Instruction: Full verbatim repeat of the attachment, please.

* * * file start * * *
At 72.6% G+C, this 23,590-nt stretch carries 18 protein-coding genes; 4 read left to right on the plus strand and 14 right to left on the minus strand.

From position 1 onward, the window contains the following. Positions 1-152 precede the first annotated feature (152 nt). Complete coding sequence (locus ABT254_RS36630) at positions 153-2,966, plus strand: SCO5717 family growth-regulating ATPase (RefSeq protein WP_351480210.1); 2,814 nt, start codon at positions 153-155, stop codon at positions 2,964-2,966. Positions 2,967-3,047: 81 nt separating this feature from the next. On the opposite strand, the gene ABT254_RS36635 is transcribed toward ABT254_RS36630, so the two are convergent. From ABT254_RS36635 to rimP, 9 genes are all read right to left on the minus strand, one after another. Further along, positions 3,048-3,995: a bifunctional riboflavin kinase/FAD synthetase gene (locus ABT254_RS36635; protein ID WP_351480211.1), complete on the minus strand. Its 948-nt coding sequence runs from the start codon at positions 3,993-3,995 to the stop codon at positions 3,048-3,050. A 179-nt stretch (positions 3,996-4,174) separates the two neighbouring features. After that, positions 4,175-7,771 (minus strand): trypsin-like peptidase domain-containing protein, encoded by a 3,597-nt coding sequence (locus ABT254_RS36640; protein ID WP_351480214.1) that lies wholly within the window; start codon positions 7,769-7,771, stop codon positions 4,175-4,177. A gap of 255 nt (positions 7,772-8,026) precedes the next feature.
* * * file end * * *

At 72.6% G+C, this 23,590-nt stretch carries 18 protein-coding genes; 4 read left to right on the plus strand and 14 right to left on the minus strand.

From position 1 onward, the window contains the following. Positions 1-152 precede the first annotated feature (152 nt). Complete coding sequence (locus ABT254_RS36630) at positions 153-2,966, plus strand: SCO5717 family growth-regulating ATPase (RefSeq protein WP_351480210.1); 2,814 nt, start codon at positions 153-155, stop codon at positions 2,964-2,966. Positions 2,967-3,047: 81 nt separating this feature from the next. On the opposite strand, the gene ABT254_RS36635 is transcribed toward ABT254_RS36630, so the two are convergent. From ABT254_RS36635 to rimP, 9 genes are all read right to left on the minus strand, one after another. Further along, positions 3,048-3,995: a bifunctional riboflavin kinase/FAD synthetase gene (locus ABT254_RS36635; protein ID WP_351480211.1), complete on the minus strand. Its 948-nt coding sequence runs from the start codon at positions 3,993-3,995 to the stop codon at positions 3,048-3,050. A 179-nt stretch (positions 3,996-4,174) separates the two neighbouring features. After that, positions 4,175-7,771 (minus strand): trypsin-like peptidase domain-containing protein, encoded by a 3,597-nt coding sequence (locus ABT254_RS36640; protein ID WP_351480214.1) that lies wholly within the window; start codon positions 7,769-7,771, stop codon positions 4,175-4,177. A gap of 255 nt (positions 7,772-8,026) precedes the next feature.